Q: WHAT SHOULD I PUT ON THE MENU OF MY WEBSITE? I HAVE SO MANY PAGES AND CATEGORIES AND IT LOOKS UNTIDY
A: A horizontal navigation bar is a standard, but fading, part of web design. Mobile-first layouts make them collapse into an icon, but on tablet and desktop having a bar with treatments, education and contact options looks formal and professional.
Clinics should include a treatments/ services page and a contact or booking page. From there, the choice can consist of: About us, Conditions, Gallery/Case studies, Patient journey, Testimonials, Media, etc. The treatments/services section could also be nicely divided into face, body and skin (or whichever categories are relevant for you). This leaves it down to what content you have available on your site and where could you gain or lose pages (e.g. using the homepage as an “About” page with testimonials on there too, so they don’t need their own space).
What works in a menu for one clinic won’t for another, so it’s hard to say without looking at your site, but the cleanest look would be to simply have the navigation menu icon ≡ in the corner of your website, but then you lose highlighting the key pages.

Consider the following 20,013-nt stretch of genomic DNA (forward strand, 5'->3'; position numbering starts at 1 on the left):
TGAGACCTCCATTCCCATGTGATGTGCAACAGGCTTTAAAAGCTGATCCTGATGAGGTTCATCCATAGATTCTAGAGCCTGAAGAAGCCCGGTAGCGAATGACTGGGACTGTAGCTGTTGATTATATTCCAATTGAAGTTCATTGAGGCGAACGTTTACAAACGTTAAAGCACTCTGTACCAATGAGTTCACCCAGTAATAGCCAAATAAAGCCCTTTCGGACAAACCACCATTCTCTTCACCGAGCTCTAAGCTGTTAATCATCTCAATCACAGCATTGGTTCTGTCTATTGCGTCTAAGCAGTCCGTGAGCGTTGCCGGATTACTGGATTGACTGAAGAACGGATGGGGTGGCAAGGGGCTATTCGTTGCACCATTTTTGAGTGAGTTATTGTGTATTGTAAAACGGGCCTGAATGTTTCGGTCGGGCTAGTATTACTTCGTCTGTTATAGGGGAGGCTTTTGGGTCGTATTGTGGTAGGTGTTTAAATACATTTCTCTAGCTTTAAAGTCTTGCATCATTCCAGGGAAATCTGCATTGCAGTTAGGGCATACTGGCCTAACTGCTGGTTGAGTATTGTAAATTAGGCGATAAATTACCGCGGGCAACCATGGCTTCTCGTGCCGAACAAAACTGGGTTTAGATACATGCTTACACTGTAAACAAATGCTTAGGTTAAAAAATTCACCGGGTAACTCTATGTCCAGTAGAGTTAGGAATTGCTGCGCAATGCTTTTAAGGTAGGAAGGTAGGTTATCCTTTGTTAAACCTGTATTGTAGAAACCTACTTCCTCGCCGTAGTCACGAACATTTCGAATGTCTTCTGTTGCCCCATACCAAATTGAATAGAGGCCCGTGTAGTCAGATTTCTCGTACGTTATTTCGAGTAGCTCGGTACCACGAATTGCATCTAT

Small main menus make for easy navigation – between three and six key pages should be enough. You don’t need to clutter a menu with “Home” these days, as people know that clicking the logo takes them to the homepage.
Use the data on Google Analytics to show which search terms lead visitors to your website, and this could help you prioritise your menu. Make it easy for the visitor to navigate from the information they initially came to your site for to completing an enquiry or booking, and let that dictate your website layout and hierarchy. Remember, in the footer menu at the bottom of your website, you can highlight less important pages or those you might want people to have quick access to. Your blog, bookings policy, T&Cs, complaints procedure, shop and directions to the clinic can sit here, for example. The BBC website has 24 links here – it’s better to keep the main navigation menu succinct and add more links to the footer menu for a cleaner look.
Finally, remember that your website isn’t static! If something becomes more important, such as a “Careers” page when you’re looking for a new team member, that page can move up the menu, onto a temporary navigation bar or even onto the homepage.
Alex Bugg works for Web Marketing Clinic, a familyrun digital agency, which specialises in medical aesthetics. They build websites and deliver marketing campaigns for doctors, nurses, dentists, distributors and brands. Contact her: alex@ webmarketingclinic. co.uk or follow her on Instagram: @webmarketingclinic